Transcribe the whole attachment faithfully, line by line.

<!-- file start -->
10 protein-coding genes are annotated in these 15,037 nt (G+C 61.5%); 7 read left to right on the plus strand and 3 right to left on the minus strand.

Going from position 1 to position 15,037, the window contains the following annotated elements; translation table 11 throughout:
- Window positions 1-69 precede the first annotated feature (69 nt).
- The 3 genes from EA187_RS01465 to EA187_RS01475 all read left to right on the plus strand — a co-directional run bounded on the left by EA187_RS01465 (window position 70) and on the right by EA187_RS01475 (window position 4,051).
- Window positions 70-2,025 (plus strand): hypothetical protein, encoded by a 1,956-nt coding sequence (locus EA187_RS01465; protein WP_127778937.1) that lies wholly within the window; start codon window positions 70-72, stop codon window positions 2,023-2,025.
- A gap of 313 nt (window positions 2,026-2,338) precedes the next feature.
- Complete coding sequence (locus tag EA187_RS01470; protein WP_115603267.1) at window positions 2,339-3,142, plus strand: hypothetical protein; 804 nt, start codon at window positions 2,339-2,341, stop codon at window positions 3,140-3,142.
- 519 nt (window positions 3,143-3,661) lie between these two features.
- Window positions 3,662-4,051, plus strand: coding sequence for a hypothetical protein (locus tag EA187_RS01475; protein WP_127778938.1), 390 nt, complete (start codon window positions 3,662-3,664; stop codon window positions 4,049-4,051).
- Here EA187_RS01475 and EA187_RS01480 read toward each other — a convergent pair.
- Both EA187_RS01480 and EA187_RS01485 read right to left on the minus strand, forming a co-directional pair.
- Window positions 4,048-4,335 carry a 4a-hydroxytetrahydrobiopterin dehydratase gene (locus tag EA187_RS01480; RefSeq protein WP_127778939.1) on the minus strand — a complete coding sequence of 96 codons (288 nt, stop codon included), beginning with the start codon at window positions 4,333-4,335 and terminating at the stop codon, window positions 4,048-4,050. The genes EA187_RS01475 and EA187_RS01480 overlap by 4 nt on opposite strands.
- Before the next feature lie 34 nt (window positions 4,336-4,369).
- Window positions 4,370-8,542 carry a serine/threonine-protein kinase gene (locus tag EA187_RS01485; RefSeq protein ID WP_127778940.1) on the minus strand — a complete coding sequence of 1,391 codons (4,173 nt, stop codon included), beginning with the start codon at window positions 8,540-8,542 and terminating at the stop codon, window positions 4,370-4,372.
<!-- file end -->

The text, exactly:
10 protein-coding genes are annotated in these 15,037 nt (G+C 61.5%); 7 read left to right on the plus strand and 3 right to left on the minus strand.

Going from position 1 to position 15,037, the window contains the following annotated elements; translation table 11 throughout:
- Window positions 1-69 precede the first annotated feature (69 nt).
- The 3 genes from EA187_RS01465 to EA187_RS01475 all read left to right on the plus strand — a co-directional run bounded on the left by EA187_RS01465 (window position 70) and on the right by EA187_RS01475 (window position 4,051).
- Window positions 70-2,025 (plus strand): hypothetical protein, encoded by a 1,956-nt coding sequence (locus EA187_RS01465; protein WP_127778937.1) that lies wholly within the window; start codon window positions 70-72, stop codon window positions 2,023-2,025.
- A gap of 313 nt (window positions 2,026-2,338) precedes the next feature.
- Complete coding sequence (locus tag EA187_RS01470; protein WP_115603267.1) at window positions 2,339-3,142, plus strand: hypothetical protein; 804 nt, start codon at window positions 2,339-2,341, stop codon at window positions 3,140-3,142.
- 519 nt (window positions 3,143-3,661) lie between these two features.
- Window positions 3,662-4,051, plus strand: coding sequence for a hypothetical protein (locus tag EA187_RS01475; protein WP_127778938.1), 390 nt, complete (start codon window positions 3,662-3,664; stop codon window positions 4,049-4,051).
- Here EA187_RS01475 and EA187_RS01480 read toward each other — a convergent pair.
- Both EA187_RS01480 and EA187_RS01485 read right to left on the minus strand, forming a co-directional pair.
- Window positions 4,048-4,335 carry a 4a-hydroxytetrahydrobiopterin dehydratase gene (locus tag EA187_RS01480; RefSeq protein WP_127778939.1) on the minus strand — a complete coding sequence of 96 codons (288 nt, stop codon included), beginning with the start codon at window positions 4,333-4,335 and terminating at the stop codon, window positions 4,048-4,050. The genes EA187_RS01475 and EA187_RS01480 overlap by 4 nt on opposite strands.
- Before the next feature lie 34 nt (window positions 4,336-4,369).
- Window positions 4,370-8,542 carry a serine/threonine-protein kinase gene (locus tag EA187_RS01485; RefSeq protein ID WP_127778940.1) on the minus strand — a complete coding sequence of 1,391 codons (4,173 nt, stop codon included), beginning with the start codon at window positions 8,540-8,542 and terminating at the stop codon, window positions 4,370-4,372.